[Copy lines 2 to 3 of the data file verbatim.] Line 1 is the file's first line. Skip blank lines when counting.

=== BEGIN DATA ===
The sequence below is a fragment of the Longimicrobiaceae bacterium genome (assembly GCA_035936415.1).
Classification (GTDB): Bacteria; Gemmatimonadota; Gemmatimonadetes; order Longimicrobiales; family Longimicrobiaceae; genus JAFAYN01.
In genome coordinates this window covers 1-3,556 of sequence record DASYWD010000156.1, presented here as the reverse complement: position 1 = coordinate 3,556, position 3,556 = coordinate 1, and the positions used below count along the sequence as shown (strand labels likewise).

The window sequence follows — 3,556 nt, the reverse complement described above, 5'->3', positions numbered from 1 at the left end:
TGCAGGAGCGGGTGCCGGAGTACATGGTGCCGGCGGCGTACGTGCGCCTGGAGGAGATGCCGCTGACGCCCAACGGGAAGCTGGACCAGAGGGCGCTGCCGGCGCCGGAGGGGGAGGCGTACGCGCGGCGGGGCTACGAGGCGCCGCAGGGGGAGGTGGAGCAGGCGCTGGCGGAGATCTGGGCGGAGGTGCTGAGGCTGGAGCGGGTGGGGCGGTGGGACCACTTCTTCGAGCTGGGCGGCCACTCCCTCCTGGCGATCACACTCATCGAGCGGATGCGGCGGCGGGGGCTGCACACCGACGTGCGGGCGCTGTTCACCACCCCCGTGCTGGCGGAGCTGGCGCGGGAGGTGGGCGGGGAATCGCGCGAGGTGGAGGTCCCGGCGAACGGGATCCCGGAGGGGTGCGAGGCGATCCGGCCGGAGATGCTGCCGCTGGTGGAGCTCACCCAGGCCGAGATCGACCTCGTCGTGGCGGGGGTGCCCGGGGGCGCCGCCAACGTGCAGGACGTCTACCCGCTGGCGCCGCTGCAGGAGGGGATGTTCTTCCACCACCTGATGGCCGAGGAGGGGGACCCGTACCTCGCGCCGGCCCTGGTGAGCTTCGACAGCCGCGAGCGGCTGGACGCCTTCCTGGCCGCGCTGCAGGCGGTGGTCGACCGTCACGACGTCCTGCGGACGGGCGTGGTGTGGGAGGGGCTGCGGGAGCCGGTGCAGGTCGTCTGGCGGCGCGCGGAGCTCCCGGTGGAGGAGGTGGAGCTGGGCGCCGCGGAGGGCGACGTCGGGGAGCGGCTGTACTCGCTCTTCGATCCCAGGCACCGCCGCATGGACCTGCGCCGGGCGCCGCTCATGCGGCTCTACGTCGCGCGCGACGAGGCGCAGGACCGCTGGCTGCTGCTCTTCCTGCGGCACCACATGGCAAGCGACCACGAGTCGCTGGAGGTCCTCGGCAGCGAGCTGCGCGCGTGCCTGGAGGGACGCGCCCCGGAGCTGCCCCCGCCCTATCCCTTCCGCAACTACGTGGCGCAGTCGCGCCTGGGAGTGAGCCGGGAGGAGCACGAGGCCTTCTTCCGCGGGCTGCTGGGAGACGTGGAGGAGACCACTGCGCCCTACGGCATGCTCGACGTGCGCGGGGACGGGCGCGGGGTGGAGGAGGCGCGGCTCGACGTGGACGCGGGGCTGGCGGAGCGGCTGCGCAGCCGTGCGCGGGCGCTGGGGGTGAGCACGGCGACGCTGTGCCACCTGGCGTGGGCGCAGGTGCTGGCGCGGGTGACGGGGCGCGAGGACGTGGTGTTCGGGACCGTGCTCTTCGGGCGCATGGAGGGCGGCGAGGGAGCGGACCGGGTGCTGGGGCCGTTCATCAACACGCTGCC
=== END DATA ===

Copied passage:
Classification (GTDB): Bacteria; Gemmatimonadota; Gemmatimonadetes; order Longimicrobiales; family Longimicrobiaceae; genus JAFAYN01.
In genome coordinates this window covers 1-3,556 of sequence record DASYWD010000156.1, presented here as the reverse complement: position 1 = coordinate 3,556, position 3,556 = coordinate 1, and the positions used below count along the sequence as shown (strand labels likewise).